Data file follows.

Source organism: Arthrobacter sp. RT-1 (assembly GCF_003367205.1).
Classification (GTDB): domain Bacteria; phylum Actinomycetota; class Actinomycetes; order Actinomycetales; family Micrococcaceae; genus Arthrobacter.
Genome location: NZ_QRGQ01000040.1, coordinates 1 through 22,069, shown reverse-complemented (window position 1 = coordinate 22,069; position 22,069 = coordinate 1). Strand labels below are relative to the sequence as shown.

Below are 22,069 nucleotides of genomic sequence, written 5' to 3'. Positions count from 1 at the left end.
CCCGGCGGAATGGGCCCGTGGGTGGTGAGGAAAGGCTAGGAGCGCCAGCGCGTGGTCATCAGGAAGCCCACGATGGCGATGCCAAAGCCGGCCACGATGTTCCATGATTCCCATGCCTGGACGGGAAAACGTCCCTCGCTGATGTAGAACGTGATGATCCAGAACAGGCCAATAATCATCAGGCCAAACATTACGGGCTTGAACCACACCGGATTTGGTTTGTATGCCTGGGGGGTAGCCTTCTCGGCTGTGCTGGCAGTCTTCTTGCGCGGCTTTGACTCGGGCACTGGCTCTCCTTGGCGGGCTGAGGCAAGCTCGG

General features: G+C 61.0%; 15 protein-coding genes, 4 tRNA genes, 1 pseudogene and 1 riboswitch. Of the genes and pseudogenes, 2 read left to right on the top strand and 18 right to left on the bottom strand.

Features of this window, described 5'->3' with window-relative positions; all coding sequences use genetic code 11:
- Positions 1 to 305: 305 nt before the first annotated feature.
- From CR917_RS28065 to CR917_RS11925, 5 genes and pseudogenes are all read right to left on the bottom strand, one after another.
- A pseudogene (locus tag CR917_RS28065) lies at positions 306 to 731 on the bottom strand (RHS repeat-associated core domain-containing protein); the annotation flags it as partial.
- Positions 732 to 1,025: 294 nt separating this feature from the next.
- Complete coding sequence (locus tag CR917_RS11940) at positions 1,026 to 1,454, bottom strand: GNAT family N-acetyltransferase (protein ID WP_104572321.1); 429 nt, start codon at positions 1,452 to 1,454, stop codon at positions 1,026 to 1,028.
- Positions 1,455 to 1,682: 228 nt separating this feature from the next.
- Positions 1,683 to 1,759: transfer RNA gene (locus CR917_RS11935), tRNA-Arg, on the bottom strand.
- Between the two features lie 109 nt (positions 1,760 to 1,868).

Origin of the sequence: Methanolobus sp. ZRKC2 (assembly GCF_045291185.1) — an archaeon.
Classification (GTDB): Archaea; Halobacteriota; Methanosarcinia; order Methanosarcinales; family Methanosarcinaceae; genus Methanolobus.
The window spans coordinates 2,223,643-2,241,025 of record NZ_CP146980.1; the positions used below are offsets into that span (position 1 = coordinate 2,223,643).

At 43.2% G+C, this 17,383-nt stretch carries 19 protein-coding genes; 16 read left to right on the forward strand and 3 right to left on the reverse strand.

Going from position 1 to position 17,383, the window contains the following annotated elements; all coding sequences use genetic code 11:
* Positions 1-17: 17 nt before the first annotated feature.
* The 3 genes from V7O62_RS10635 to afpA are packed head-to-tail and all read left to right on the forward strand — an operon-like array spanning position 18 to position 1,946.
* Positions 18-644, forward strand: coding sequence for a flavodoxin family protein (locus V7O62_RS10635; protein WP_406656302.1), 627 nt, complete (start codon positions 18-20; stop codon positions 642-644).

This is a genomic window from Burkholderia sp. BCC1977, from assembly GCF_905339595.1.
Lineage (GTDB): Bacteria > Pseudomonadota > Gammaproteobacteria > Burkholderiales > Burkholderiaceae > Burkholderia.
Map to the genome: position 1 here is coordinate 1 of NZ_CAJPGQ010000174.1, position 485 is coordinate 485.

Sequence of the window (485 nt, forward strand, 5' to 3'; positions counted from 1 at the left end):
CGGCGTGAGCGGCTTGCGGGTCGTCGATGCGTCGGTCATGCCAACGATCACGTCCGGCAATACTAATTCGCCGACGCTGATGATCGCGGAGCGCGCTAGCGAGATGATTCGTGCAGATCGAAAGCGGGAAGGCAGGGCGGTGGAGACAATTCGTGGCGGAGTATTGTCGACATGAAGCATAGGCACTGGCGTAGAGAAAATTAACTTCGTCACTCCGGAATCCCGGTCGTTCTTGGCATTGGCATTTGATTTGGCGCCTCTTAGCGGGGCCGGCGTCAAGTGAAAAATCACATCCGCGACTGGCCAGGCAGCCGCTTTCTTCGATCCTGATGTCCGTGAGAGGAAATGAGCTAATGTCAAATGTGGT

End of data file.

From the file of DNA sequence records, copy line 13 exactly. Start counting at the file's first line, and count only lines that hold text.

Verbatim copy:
- Positions 1,455 to 1,682: 228 nt separating this feature from the next.